In the Forest of Harm
By Sallie Bissell
Paperback, 367 pages
2001, Bantam Books
Mary Crow and her friends Alex and Joan are taking a long weekend in the mountains of North Carolina, near where Mary grew up. Mary is a young prosecutor in Georgia and after a particularly popular trial she’s hoping to escape into the wilderness with her friends, and also confront her haunted past. Along the way they run into more than just wildlife – they are pursued by a deranged hunter who gets a thrill from hunting humans and a man obsessed with getting revenge on Mary. “[The women] will be pushed to the limits of their endurance – and beyond – as they discover their own chilling capacity for loyalty and violence.”
…………………….yep. Review done!
Just kidding, I have more to say than that. I’ve mentioned before that I’m a big fantasy nut, so for the most part the thriller/crime genres are uncharted waters for me. (Apologies if I ever miss-categorize a book, I’m not good at that either). But after reading Into The Darkest Corner and discussing it with a friend on Instagram, she recommended Bissell’s book to me – something a little less traumatic, but no less scary, especially for a female reader.
+ Side note + This isn’t to say I’ve never been creeped out by books in another genre before, however, as someone who mostly reads fantasy, the events or situations that creep me out aren’t likely to actually happen to me. Re: being kidnapped by a wizard or eaten by a dragon. But reading about physical or mental abuse against women in a modern setting does scare me and make me uncomfortable, because who can say it couldn’t happen to me?
So I could tell from the title (and my discussion on Instagram) that this wasn’t a romance novel. I knew bad things were going to happen to Mary and company, so from page one I had this little cloud hanging over my head. The real “action” didn’t start until about 140 pages in, but Bissell built up the scenario from the very beginning, so it was like slow torture (this is a compliment). Once the first attack started, I could hardly put the book down. Actually, that’s not true – after the first attack, I put the book down for a few hours, simply because I was afraid of what was going to happen and almost didn’t want to read the book. But Bissell’s writing is good and I wanted to read the book, so I put on my big girl pants and kept reading.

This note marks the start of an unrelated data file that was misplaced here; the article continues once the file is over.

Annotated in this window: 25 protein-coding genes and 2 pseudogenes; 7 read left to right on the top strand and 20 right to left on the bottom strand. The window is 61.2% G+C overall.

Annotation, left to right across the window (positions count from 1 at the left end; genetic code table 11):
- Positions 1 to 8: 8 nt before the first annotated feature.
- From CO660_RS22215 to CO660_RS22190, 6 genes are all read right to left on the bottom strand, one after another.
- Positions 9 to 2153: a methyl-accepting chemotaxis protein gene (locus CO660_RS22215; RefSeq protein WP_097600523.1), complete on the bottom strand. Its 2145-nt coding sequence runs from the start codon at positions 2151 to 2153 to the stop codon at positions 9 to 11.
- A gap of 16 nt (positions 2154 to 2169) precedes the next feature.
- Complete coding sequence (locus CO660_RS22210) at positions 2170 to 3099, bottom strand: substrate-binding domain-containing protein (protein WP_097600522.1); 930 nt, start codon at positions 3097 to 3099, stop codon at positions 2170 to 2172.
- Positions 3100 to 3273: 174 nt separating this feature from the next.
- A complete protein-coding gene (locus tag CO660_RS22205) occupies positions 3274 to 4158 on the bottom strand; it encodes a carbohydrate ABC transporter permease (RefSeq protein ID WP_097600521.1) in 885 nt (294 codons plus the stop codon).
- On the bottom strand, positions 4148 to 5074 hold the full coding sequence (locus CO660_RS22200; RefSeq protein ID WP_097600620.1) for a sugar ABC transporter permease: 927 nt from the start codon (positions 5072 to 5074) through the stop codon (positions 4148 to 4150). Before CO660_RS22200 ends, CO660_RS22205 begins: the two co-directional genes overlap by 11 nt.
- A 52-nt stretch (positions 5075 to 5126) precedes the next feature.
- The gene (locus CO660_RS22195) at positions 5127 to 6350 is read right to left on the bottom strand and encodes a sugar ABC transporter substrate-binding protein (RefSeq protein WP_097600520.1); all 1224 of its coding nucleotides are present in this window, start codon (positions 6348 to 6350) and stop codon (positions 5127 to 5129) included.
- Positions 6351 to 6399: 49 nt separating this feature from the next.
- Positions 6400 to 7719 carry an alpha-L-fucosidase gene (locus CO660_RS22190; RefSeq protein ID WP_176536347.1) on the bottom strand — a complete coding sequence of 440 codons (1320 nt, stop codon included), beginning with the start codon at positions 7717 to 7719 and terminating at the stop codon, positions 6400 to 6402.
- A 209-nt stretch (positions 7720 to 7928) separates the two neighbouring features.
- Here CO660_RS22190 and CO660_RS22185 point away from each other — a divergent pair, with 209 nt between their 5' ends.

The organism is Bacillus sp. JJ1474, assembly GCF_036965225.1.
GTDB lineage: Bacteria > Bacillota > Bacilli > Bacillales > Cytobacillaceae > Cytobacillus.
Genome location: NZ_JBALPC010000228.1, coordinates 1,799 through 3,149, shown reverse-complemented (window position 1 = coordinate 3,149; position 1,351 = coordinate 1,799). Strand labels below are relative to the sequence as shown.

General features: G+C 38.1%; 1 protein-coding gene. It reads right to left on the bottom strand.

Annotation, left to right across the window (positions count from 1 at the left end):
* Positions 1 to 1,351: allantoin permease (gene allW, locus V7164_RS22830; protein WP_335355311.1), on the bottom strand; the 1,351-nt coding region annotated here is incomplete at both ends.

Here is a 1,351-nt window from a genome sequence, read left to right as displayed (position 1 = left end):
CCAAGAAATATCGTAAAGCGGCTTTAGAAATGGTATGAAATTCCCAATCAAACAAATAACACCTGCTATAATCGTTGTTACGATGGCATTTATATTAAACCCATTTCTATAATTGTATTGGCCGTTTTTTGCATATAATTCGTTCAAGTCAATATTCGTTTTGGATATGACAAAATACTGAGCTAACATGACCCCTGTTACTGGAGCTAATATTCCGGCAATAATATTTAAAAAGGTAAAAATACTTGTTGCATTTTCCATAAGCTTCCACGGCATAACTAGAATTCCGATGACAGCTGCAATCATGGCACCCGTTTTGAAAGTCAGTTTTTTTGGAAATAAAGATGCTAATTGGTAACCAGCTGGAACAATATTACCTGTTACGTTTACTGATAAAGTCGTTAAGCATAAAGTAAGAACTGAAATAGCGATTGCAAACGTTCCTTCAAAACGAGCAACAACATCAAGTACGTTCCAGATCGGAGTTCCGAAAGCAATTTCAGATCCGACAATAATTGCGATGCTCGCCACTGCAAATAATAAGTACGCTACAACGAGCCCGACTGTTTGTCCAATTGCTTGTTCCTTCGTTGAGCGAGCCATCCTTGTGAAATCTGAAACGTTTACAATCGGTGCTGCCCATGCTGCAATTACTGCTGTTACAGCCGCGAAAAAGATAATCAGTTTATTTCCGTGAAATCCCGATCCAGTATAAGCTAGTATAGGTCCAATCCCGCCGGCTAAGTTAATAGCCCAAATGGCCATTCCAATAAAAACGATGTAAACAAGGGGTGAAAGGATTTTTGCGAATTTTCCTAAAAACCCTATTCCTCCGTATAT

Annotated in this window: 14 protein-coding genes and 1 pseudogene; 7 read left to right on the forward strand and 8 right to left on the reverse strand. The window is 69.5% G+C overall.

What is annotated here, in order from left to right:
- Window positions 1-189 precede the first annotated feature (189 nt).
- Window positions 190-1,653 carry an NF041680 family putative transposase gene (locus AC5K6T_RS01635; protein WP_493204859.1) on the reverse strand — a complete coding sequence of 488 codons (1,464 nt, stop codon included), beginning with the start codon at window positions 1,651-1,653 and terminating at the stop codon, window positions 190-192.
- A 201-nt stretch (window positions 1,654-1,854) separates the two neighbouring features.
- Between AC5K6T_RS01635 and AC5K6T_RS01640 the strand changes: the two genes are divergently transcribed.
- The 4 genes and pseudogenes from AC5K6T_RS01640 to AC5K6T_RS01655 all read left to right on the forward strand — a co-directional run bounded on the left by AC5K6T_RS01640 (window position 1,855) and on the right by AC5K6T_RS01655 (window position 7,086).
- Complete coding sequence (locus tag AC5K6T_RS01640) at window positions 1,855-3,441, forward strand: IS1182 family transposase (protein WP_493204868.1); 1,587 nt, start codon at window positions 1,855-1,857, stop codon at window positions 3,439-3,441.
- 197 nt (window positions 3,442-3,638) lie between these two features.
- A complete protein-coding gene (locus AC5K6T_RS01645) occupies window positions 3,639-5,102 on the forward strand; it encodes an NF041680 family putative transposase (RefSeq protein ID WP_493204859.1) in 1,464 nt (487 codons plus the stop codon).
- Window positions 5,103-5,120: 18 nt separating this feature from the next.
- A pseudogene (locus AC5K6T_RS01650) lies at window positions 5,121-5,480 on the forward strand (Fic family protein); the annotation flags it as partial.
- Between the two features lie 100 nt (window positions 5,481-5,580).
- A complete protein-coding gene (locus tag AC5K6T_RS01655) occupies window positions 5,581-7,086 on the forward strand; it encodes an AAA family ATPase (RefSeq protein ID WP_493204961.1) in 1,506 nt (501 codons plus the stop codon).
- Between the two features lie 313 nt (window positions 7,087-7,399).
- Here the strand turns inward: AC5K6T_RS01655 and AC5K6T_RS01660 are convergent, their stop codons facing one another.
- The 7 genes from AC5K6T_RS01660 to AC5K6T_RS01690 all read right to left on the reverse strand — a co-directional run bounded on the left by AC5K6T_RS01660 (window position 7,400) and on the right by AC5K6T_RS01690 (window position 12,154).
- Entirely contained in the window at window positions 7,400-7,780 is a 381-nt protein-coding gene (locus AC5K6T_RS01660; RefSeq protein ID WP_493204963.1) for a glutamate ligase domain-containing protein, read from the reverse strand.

I’m not sorry I did. The pacing in the book was excellent – kept me on my toes and squirming. It didn’t affect me the way Darkest Corner did, but I was uncomfortable, excited and scared – I kept darting ahead a few sentences trying to see if the women would be okay. I was totally invested in the story and couldn’t wait to get to the end, just praying that Mary and her friends would survive.
Bissell’s descriptions of the mountains made me feel like I was there with her characters – it’s clear she’s familiar with the area, but I didn’t feel bogged down by too many details. Her descriptions of the violent scenes were well written too – I felt uncomfortable, scared for the women, mad this was happening – but she never went too far. I find sometimes that writers can go overboard – I don’t need to know about the tearing of each muscle, etc. Please, let me leave some of those details out.
What I didn’t like:
I was worried Mary’s friends would be little more than accessories to her story, but that wasn’t the case at all. They were fleshed out with their own personalities and experiences. In fact, Mary was maybe a little more wooden than I expected. She went through a lot of trauma and I think maybe she would have felt more realistic if she’d had a bit of a breakdown. This is really a minor flaw – I still enjoyed Mary’s strength, determination and resilience.
My other nitpick would be Bissell’s reference to Mary’s past with her ex, Jonathan. The writing was a little flowery now and then and it threw me off. An example of their lovemaking: “The second time she figures out to rise and meet him and together they ride away on a velvet horse of their own invention.” Again, a minor issue.
If you’re into thriller/crime novels, or you’re looking to get into them, this could be a great place to start. It does have some explicit scenes, but I never felt that Bissell went overboard. It’s not gory, and as I said, once the action picked up, I hardly put the book down. It’s so hard for me to prioritize the books I want to read next, but I’ll definitely be continuing on with the Mary Crow books – can’t wait to get my hands on book two!